Former Oregon Ducks OL Doug Brenner adds $100M damages claim to lawsuit against NCAA

Doug Brenner, a former Oregon offensive lineman, is suing the NCAA for $100 million in punitive damages in a trial that begins Tuesday in Eugene and also names the University of Oregon and its former head football coach, Willie Taggart, as defendants.

Brenner alleges in the lawsuit he sustained lifelong injuries during a series of controversial workouts in 2017.

The law firm of Kafoury & McDougal first filed the suit on behalf of Brenner in January 2019 in circuit court in the state of Oregon and sought $11.5 million from the NCAA. According to documents obtained by ESPN, Brenner increased the claim for pain and suffering from $6 million to $20 million, and has added the claim against the NCAA for punitive damages.

The firm filed the amended complaint on March 24 following discovery, which included depositions from NCAA president Mark Emmert and chief medical officer Brian Hainline. Brenner also names former Oregon strength and conditioning coach Irele Oderinde as a defendant. Taggart, who was hired at Oregon in December 2016, is expected to attend the trial in person, along with Oderinde.

Taggart left Oregon after one season to become the head coach at Florida State, where he was fired during his second season. He is now the head coach at Florida Atlantic. The lawsuit alleges negligence against all defendants, accusing Taggart and Oderinde of imposing physical punishment on the players, failing to prohibit it and failing to ensure that Oderinde had adequate training to do his job.

According to the lawsuit, Oderinde did not carry industry-required certification to be a strength and conditioning coach at Oregon.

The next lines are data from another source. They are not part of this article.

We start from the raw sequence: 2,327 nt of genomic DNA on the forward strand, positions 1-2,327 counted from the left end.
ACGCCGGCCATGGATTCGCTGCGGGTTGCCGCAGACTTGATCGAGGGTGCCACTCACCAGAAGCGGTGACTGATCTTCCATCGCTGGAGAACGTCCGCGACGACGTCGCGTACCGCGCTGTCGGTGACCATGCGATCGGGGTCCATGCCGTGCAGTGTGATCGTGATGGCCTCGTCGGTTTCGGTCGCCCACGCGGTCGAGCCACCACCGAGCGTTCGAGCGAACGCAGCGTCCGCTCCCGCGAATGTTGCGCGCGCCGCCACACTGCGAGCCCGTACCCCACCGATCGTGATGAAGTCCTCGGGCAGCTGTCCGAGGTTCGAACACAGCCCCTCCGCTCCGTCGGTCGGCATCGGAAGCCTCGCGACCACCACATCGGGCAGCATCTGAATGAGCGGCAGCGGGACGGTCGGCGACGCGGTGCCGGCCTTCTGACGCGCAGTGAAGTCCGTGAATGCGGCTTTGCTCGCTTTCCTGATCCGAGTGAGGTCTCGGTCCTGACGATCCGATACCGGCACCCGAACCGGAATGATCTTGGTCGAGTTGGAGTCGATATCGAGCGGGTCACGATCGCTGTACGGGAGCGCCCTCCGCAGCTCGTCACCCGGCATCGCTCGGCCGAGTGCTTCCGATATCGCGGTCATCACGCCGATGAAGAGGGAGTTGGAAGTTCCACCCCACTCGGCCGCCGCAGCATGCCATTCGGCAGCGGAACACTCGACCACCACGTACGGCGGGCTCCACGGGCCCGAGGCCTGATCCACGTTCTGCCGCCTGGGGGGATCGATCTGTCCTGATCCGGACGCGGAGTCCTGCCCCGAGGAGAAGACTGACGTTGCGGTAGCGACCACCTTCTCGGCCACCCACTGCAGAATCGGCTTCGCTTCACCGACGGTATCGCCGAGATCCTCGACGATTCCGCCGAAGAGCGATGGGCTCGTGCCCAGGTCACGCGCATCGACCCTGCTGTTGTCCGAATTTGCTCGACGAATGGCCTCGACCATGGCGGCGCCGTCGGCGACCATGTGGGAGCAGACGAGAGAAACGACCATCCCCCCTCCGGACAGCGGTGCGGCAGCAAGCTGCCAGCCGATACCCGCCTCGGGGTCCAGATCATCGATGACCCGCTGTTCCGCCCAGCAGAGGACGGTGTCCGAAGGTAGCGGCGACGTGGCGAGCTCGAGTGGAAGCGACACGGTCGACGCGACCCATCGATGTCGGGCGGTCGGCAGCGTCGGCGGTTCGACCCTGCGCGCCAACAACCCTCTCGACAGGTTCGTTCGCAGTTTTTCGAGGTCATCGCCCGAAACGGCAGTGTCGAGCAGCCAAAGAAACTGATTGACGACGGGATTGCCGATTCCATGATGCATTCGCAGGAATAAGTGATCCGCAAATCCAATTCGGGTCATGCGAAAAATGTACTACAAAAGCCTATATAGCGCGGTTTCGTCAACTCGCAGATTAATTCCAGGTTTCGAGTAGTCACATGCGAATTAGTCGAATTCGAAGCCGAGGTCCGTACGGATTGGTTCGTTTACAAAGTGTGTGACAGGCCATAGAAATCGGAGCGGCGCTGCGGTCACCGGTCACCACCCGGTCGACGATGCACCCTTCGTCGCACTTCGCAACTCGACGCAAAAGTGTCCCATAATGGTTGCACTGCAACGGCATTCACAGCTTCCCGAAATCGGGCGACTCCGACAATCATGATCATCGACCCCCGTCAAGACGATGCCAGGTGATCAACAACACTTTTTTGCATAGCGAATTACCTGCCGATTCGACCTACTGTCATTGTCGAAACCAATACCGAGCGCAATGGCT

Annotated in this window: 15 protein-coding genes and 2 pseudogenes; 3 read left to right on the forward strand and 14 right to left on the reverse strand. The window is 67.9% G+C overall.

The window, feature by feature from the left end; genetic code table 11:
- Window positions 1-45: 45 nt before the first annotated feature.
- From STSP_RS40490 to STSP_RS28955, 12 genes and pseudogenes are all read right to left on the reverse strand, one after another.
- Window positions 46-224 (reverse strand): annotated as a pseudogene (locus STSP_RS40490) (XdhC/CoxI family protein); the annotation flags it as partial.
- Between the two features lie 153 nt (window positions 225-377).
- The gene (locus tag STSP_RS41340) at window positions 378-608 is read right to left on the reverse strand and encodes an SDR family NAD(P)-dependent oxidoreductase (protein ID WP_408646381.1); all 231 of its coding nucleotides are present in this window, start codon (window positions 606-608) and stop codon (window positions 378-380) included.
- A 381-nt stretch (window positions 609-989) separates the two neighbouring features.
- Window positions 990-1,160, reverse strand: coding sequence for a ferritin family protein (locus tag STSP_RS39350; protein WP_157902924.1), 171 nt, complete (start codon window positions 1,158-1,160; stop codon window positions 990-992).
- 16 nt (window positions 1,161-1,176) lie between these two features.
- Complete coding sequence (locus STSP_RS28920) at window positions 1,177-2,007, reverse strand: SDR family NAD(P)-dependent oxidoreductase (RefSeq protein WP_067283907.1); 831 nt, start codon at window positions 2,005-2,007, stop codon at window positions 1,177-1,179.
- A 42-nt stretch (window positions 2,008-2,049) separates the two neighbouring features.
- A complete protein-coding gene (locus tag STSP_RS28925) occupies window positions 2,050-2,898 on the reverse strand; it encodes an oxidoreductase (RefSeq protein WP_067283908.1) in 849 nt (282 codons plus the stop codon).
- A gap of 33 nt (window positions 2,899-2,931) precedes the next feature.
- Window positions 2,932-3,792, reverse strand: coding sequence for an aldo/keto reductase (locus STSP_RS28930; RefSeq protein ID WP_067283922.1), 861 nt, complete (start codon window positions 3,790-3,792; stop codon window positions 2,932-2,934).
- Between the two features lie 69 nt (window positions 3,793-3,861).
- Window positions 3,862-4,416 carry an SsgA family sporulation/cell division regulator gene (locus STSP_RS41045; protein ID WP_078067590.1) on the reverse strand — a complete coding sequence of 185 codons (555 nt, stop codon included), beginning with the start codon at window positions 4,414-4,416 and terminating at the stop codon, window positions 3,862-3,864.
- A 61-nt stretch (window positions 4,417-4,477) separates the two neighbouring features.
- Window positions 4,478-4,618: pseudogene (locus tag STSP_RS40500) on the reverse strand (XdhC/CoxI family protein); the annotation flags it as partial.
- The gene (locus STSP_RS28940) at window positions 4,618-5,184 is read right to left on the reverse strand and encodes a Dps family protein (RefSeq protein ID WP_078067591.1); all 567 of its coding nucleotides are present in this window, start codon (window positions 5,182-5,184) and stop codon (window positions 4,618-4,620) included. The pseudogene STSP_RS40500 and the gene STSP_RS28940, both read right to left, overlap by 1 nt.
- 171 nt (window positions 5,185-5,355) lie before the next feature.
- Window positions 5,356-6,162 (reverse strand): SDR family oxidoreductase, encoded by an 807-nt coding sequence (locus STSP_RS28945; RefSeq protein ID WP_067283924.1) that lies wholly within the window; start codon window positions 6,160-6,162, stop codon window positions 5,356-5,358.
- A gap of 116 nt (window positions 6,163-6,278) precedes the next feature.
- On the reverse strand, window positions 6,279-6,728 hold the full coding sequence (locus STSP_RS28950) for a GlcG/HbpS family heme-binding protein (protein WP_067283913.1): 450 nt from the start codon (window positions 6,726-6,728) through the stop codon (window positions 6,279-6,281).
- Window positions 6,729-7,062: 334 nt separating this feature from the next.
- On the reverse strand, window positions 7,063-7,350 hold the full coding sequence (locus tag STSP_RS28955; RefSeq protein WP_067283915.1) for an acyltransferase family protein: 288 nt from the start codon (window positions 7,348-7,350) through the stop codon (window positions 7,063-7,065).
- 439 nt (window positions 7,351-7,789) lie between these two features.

"I care about every one of the players I've coached like they are my own sons, and I want each of them to be successful on and off the field," Taggart said in a statement to ESPN. "I would never want any of them to suffer any injury. I disagree with the things Doug Brenner has said in his complaint and am sorry we're involved in this lawsuit. But I still wish him the best."

The NCAA declined comment when reached by ESPN on Sunday night.

A university spokesman at Oregon issued the following statement to ESPN: "The health and safety of our students is our highest priority. There was a quick response to Doug Brenner's injury, and he was provided the best care possible. We are grateful that he made a full recovery and was able to play during the 2017 season and also graduate from the University of Oregon. We disagree with the claims made by Mr. Brenner's attorneys in their lawsuit and will address those in court."

Brenner's legal team is seeking massive punitive damages from the NCAA, arguing it "acted with malice or has shown a reckless and outrageous indifference to a highly unreasonable risk of harm" because there isn't a specific rule or bylaw regarding overexerting players during workouts.

"The NFL doesn't kill its players, that only happens in college because the NCAA refuses to create rules to protect its student athletes during early season strength and conditioning," Jason Kafoury, one of Brenner's attorneys, told ESPN on Monday evening. "The purpose of this lawsuit is to force the NCAA to change its mind."

The NCAA argues that it doesn't have the authority to pass health and safety bylaws -- the member schools and conferences are responsible for players' health and safety.

"Plaintiffs appear to contend that the dozens of guidelines and best practices found in the 140-page Sports Medicine Handbook relating to the conduct of workouts should be subject to monitoring, investigation, and enforcement," the NCAA wrote in its opposition. "This is unworkable."